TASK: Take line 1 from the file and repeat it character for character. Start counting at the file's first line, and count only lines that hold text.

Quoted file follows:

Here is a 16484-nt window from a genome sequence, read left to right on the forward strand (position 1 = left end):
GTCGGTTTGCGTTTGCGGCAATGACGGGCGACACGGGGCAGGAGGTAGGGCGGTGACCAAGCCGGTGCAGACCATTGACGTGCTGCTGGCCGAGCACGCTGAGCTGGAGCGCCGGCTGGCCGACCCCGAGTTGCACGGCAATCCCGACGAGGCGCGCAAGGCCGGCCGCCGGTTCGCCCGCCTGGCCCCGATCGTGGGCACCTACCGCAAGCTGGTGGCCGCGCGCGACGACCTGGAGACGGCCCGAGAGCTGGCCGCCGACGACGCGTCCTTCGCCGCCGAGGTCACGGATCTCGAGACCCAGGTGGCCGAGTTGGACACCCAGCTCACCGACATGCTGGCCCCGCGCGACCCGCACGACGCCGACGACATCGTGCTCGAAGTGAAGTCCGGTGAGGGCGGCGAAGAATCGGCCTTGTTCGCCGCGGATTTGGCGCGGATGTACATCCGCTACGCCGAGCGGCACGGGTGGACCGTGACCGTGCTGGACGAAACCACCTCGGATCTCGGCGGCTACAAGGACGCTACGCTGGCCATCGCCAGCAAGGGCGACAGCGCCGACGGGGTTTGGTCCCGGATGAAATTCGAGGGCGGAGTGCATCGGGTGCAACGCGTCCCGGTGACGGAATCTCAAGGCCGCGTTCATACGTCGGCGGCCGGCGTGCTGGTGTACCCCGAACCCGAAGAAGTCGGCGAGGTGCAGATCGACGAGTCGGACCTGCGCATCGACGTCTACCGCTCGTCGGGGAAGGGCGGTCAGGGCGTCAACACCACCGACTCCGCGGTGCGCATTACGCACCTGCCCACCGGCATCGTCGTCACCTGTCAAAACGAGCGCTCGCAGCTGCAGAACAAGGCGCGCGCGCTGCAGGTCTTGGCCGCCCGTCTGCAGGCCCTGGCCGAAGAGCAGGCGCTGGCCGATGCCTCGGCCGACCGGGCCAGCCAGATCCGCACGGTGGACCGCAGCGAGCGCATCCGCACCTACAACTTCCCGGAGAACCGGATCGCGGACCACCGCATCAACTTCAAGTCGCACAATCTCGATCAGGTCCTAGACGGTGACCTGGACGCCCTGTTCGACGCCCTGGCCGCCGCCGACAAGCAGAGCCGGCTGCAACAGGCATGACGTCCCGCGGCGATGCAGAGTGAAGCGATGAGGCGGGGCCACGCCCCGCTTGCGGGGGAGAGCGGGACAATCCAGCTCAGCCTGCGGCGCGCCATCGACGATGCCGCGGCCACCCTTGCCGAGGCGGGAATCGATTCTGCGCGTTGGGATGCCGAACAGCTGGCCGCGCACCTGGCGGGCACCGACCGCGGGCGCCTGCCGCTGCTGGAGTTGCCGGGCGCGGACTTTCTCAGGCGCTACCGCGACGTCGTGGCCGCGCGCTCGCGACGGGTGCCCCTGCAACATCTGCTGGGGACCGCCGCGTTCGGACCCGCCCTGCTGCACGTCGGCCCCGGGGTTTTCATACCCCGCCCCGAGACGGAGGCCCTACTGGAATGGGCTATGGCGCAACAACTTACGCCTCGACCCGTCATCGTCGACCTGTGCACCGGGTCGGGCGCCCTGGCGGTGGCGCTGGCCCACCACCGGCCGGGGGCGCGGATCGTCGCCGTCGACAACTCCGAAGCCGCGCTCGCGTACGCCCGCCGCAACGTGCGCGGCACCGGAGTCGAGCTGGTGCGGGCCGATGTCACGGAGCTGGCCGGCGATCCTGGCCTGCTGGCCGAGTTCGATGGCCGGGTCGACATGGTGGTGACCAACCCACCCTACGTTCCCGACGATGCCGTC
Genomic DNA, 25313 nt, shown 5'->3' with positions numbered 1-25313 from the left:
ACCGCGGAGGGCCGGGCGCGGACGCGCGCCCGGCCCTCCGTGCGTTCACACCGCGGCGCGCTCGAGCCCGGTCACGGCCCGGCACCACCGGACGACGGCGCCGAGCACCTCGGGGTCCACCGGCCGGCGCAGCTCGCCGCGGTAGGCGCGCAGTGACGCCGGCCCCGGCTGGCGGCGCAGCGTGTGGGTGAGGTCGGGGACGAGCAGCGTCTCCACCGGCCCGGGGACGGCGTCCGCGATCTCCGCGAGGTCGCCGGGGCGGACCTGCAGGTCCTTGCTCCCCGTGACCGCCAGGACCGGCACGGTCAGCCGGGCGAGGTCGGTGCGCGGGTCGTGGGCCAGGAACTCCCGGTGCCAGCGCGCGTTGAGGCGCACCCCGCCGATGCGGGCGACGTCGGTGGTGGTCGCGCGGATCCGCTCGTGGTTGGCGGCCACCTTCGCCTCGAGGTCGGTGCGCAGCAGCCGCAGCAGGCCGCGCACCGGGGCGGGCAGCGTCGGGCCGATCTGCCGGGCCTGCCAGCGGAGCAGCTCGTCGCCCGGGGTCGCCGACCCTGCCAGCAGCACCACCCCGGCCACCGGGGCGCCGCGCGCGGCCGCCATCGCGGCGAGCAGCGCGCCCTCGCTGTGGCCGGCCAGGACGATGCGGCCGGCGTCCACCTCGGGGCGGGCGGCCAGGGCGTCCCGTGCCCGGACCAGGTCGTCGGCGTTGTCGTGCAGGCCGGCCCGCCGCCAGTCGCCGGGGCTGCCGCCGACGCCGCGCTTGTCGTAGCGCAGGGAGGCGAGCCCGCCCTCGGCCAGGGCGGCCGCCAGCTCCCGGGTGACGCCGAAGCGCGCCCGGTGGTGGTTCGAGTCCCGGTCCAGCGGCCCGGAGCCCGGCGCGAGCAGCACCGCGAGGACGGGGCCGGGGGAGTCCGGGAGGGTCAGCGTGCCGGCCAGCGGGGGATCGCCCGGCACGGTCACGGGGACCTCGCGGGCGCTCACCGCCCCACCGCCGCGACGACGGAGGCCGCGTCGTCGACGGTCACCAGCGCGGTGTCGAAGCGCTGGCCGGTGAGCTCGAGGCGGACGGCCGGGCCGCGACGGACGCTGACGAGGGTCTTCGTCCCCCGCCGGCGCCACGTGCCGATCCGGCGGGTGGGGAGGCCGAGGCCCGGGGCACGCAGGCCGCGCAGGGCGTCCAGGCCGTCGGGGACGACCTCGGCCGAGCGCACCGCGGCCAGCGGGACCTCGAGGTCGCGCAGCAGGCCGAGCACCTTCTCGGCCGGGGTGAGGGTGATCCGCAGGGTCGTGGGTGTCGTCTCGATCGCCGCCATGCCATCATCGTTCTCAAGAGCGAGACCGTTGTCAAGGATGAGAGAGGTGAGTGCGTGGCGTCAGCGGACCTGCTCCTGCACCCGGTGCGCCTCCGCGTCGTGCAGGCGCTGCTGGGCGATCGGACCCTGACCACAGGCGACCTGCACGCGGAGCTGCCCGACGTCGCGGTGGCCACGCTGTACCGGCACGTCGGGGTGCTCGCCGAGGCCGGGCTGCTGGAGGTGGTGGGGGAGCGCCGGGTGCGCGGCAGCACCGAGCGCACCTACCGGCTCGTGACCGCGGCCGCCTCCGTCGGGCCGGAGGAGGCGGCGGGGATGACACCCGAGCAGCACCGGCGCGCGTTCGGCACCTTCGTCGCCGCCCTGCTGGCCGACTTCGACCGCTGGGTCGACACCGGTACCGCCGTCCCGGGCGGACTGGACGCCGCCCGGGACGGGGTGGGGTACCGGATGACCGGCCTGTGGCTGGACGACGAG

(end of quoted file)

Here is a 16484-nt window from a genome sequence, read left to right on the forward strand (position 1 = left end):